Recommendation #6 & EU Institution's resistance to facilitate review and flexible remedies
Given the reduced effectiveness of the informal resolution mechanisms provided by the European Ombudsman, which are significantly curtailed by the strictness of the procurement rules, and the cost and delay of challenging procurement decisions of the EU Institutions before the General Court (to these effects, see paras 76-88 of the report), it should come as no surprise that the European Court of Auditors recommended the creation of 'a mechanism for a rapid review of complaints from economic operators who consider that they have been unfairly treated', and that 'such a review should take place before economic operators may turn to the EU Ombudsman or to the EU Courts'.
What is more surprising, or maybe not, is that both the Council and the Parliament decided to omit this recommendation from their replies to the report, and that the Commission expressly opposed it. Indeed, in its reply to the report, the Commission indicated that
As far as the EU institutions are concerned, the Commission considers that the setting-up of a non-judicial review body, in addition to the already existing review mechanism provided for in the Financial Regulation, is neither needed nor appropriate as it would generate disproportionate costs for the benefits sought.
The Financial Regulation already provides that the unsuccessful tenderers are notified of the grounds and details reasons for their rejection and they may request additional information ... Such requests are subject to a strict deadline: the contracting authority must provide this information as soon as possible and in any case within 15 days of receiving the request.
In addition, whenever an act adversely affecting the rights of the candidates or tenderers is notified to the economic operators in the course of a procurement procedure (e.g. rejection), such notification will refer to the available means of redress (Ombudsman complaint and judicial review).
The Commission considers that the limited number of actions before the General court which dealt with procurement by the Union institutions (17) and the fact that compensation for alleged damages is rarely granted by the Court are strong indicators that the system in place is efficient and fit for purpose. Hence, the setting up of the suggested rapid review is not only not needed but it would also represent a disproportionate measure, not in line with cost-efficiency and not a good use of administrative resources (reply to point 78 of the report, emphasis added).
This is surprising because the European Commission does not seem willing to apply to its own procurement activities the standards of independent review that it promotes for Member States. In my opinion, a domestic system could not avoid a serious investigation on the effectiveness of its procurement remedies system with the argument that there are very few cases and those are unsuccessful, not least because the general principle of EU law that requires effectiveness of remedies ultimately requires that the available remedies do not make it practically impossible to claim the corresponding EU rights, which could be the case here.
When the procurement cases in front of the General Court last on average 35 months (see para 82 of the report) and the cost of litigation at the highest EU level is taken into consideration, one should not be too ready to accept the Commission's submission that the reduced number of such cases indicates the lack of need for more accessible, speedier and more effective review mechanisms. Moreover, the creation of such an alternative mechanism could also contribute to reduce the pressures on the General Court's procurement docket and, in general, facilitate specialisation and more flexibility in the resolution of conflicts.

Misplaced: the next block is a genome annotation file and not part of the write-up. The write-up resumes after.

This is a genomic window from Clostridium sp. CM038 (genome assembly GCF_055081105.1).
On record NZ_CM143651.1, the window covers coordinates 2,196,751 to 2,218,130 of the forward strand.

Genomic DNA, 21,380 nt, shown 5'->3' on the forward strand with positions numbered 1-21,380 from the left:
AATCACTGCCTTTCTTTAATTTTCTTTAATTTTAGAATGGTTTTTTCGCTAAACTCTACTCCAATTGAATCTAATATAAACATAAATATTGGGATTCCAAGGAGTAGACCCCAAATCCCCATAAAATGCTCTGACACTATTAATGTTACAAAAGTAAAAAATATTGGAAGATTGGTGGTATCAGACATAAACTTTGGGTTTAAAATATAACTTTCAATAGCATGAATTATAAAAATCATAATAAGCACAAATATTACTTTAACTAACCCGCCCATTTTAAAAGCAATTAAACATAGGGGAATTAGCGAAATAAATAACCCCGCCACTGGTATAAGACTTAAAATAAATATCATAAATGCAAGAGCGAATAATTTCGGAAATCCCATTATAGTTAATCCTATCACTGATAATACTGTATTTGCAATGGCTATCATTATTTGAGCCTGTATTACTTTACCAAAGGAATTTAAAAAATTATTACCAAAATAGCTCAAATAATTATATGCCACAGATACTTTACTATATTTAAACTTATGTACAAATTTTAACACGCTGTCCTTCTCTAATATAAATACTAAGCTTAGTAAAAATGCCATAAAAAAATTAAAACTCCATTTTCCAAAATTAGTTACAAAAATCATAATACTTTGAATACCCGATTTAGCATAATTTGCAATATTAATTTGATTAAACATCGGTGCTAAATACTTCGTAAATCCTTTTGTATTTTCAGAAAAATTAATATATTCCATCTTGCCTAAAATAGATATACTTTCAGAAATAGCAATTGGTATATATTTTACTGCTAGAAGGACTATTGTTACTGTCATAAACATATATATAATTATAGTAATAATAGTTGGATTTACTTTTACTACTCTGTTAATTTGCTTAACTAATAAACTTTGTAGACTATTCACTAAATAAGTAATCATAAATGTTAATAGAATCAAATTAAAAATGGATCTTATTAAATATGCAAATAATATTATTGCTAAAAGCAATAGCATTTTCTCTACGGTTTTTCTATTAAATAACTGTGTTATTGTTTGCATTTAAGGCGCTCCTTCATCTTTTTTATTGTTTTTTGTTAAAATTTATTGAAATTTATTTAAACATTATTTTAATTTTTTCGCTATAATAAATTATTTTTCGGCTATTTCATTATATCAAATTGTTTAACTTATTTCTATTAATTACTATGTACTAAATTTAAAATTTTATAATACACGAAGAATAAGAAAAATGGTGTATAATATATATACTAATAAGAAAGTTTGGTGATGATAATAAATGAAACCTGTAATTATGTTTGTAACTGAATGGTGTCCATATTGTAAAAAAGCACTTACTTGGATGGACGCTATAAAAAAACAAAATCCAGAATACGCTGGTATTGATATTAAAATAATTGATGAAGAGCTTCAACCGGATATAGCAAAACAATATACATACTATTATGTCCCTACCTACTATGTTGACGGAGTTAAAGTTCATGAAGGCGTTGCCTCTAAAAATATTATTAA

Thus, the blanket rejection of the recommendation by the Commission seems to require some rethinking, and it would seem advisable to explore suitable alternatives, such as the creation of a procurement review agency, the submission of the procurement of the EU Institutions to the procurement remedies system of the relevant Member State, or some other similar option--including the possibility of creating a specialised chamber within the General Court, although this is an unlikely option for reasons that would take us too far from the discussion.
It is also important to stress that the creation of robust remedies mechanisms in public procurement (and in other areas of EU economic law) is not solely for the benefit of undertakings that partake in those procedures, but in the ultimate benefit of the taxpayer and society at large. In the case of procurement, if potential suppliers do not consider that they have a fair chance of protecting their interests, they will refrain from making investments in the submission of tenders. Such reduction of competition for public contracts carries an important implicit cost. Thus, aiming to save on direct administrative costs may well be self-defeating if this results in much larger shadow or indirect costs. This is not to mean that remedies should be promoted beyond the point necessary to ensure the integrity and probity of the procurement process, or that (generous or disproportionate) damages claims are the best way to ensure those remedies. What seems clear to me is that the issue of public procurement remedies under EU law requires further research and thought, and most certainly legal reform to adapt the existing system to the reforms of the 2014 Public Procurement Package. In that regard, it seems desirable for the Commission to carry on with the (seemingly abandoned) review of the Remedies Directive--and that such would be the ideal occasion to include the issue of remedies in the setting of EU Institutions' procurement in the proper considerations.